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  • Cat NOT using litter box

    I have posted before on boards, can't remember if it was here or not. My 6 yr old Himi female (fixed) pees/poops out of her box. I have spoken with a cat specialist, I have tried Prozac (made her MORE mad and peed ALL the time outside box) and currently she is at another location (the only pet) and she was behaving for about a month and I just got a call from my kid that she peed on her pillows, peed on the rug in front of her AFTER the litter was clean and pooped outside the box. I am at wits end and fear I must give her to a shelter, because NO ONE is going to want her and how can I not tell someone I give her too the issues? They will end up calling me once it starts.

    Has anyone just given UP on their cat and called it quits because they could not control her behavior??? How will the shelter find her a home? will they have to put her to sleep???

    I just don't have the money anymore for specialists and our bedroom smells and now my kids apt smells.

    IS there anything left to do with her????? thank you in advance!!!

  • #2
    What was the Prozac for? It sounds like a medical condition if it had to go so far as that. Maybe it has something more to do with her inability to control it, and a vet could take some tests to make sure it's medical and not behavioral. On a rare occassion, my cat has urinated outside his litterbox. The only answer I could ever come up from this was that he was either upset, or something in the air and the amount of unknown people upset him since he does not do it often. But to have it done usually sounds.. severe, perhaps, and I don't think it's the cat's fault. Something may need to be done, pills, surgery, etc if it can't be solved like any normal or common problem.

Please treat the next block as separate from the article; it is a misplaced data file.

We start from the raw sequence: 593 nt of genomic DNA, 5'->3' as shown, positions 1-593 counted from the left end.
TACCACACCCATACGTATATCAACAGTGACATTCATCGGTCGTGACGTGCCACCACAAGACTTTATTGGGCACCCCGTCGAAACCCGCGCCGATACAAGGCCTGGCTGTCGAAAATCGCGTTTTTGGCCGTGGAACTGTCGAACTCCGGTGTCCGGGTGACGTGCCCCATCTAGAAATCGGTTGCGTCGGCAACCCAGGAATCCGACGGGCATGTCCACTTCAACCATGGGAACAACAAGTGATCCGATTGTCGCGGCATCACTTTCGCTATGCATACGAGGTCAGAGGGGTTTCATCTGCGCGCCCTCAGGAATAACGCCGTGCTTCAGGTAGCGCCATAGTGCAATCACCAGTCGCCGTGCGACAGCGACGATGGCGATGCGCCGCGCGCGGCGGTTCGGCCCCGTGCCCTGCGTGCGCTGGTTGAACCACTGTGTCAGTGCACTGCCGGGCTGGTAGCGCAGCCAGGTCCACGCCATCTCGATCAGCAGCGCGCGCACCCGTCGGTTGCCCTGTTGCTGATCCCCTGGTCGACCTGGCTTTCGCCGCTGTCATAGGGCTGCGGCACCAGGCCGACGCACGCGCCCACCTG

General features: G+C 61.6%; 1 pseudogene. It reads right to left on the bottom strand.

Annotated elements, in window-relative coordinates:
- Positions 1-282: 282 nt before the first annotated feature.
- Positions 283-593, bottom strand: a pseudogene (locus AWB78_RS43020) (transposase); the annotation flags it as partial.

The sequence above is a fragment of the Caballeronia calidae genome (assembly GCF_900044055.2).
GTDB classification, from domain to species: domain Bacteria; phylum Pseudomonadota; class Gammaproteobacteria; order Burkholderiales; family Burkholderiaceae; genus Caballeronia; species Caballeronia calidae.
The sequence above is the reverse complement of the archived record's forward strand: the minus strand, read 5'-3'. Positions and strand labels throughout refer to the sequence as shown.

Try a vet. It would be unfortunate to have a young cat get put to sleep.


    • #3
      >>How will the shelter find her a home?

      They won't. The cat will be put to sleep in 99.999999% of cases.
      I agree with above advice.
      I have a dog with a urinary issue.
      Medication solved her problem.
      Also, where is your litterbox?
      Cats need a PRIVATE place for their litterbox (secluded) but not in a DARK spot. They also will not use it if it is too close to their food dish (i.e. in teh same room). Have you changed litters recently?


      • #4
        How often is the litterbox changed? If it was dirty and she didn't want to walk in it you will be literally giving her a death sentence by dropping her at a shelter for something that ISN'T HER FAULT!!